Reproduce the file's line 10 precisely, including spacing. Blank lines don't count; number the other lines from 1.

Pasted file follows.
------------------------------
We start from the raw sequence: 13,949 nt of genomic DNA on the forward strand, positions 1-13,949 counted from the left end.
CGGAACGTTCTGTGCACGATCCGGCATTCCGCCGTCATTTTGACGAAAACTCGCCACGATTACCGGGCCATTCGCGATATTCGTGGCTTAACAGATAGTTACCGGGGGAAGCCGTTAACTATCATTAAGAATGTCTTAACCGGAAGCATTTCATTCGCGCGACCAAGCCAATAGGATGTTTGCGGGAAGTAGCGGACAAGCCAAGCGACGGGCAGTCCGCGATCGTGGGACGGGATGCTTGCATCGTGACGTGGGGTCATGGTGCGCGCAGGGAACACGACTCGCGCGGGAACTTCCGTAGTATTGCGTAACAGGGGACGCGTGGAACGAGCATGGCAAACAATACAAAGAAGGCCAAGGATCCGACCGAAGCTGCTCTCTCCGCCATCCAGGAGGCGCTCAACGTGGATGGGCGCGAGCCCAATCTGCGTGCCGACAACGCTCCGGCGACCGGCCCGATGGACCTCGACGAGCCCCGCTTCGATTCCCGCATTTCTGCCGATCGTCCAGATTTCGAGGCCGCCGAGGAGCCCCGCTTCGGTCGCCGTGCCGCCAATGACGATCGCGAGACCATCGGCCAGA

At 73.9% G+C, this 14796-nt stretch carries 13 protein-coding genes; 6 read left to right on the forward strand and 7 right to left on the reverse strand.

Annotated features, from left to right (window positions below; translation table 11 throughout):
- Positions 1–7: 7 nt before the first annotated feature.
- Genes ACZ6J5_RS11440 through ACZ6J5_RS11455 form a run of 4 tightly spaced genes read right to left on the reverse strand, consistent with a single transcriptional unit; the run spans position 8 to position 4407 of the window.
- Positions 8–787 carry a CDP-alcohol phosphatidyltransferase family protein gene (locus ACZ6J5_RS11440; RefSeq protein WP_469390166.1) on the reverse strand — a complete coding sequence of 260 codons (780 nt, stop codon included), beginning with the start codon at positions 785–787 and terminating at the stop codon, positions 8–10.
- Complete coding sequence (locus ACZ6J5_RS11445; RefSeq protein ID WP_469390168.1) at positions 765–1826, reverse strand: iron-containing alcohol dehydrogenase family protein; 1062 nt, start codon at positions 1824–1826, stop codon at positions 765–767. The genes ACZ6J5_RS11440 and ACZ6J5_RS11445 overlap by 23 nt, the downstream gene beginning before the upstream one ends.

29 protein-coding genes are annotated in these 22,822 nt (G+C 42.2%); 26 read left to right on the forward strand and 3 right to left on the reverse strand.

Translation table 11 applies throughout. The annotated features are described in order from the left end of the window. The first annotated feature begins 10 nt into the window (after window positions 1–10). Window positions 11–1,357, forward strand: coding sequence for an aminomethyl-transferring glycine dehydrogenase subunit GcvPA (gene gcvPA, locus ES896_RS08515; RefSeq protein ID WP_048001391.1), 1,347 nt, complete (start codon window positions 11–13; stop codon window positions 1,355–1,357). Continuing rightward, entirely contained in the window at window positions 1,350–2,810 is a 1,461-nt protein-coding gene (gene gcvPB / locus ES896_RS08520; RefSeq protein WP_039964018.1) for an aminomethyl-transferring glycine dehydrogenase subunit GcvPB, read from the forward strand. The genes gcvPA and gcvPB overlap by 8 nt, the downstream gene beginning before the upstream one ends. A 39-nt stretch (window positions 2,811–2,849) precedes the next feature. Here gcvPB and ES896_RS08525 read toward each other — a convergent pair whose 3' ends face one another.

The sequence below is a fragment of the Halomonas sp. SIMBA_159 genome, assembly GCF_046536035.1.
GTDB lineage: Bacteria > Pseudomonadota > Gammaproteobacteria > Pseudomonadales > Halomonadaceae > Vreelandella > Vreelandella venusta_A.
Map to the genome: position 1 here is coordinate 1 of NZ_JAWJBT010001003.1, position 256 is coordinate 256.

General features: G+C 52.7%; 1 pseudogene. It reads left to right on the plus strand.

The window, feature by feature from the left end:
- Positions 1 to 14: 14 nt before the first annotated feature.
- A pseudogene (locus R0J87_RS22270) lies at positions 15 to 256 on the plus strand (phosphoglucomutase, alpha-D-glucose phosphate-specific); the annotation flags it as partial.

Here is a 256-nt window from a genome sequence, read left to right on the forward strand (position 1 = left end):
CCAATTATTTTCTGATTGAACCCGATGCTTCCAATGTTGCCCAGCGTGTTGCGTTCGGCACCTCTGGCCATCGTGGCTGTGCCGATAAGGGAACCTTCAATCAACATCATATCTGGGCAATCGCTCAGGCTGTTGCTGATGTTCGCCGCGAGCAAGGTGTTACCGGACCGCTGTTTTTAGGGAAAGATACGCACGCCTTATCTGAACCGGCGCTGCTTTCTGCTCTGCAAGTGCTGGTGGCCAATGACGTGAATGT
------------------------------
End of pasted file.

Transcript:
Translation table 11 applies throughout. The annotated features are described in order from the left end of the window. The first annotated feature begins 10 nt into the window (after window positions 1–10). Window positions 11–1,357, forward strand: coding sequence for an aminomethyl-transferring glycine dehydrogenase subunit GcvPA (gene gcvPA, locus ES896_RS08515; RefSeq protein ID WP_048001391.1), 1,347 nt, complete (start codon window positions 11–13; stop codon window positions 1,355–1,357). Continuing rightward, entirely contained in the window at window positions 1,350–2,810 is a 1,461-nt protein-coding gene (gene gcvPB / locus ES896_RS08520; RefSeq protein WP_039964018.1) for an aminomethyl-transferring glycine dehydrogenase subunit GcvPB, read from the forward strand. The genes gcvPA and gcvPB overlap by 8 nt, the downstream gene beginning before the upstream one ends. A 39-nt stretch (window positions 2,811–2,849) precedes the next feature. Here gcvPB and ES896_RS08525 read toward each other — a convergent pair whose 3' ends face one another.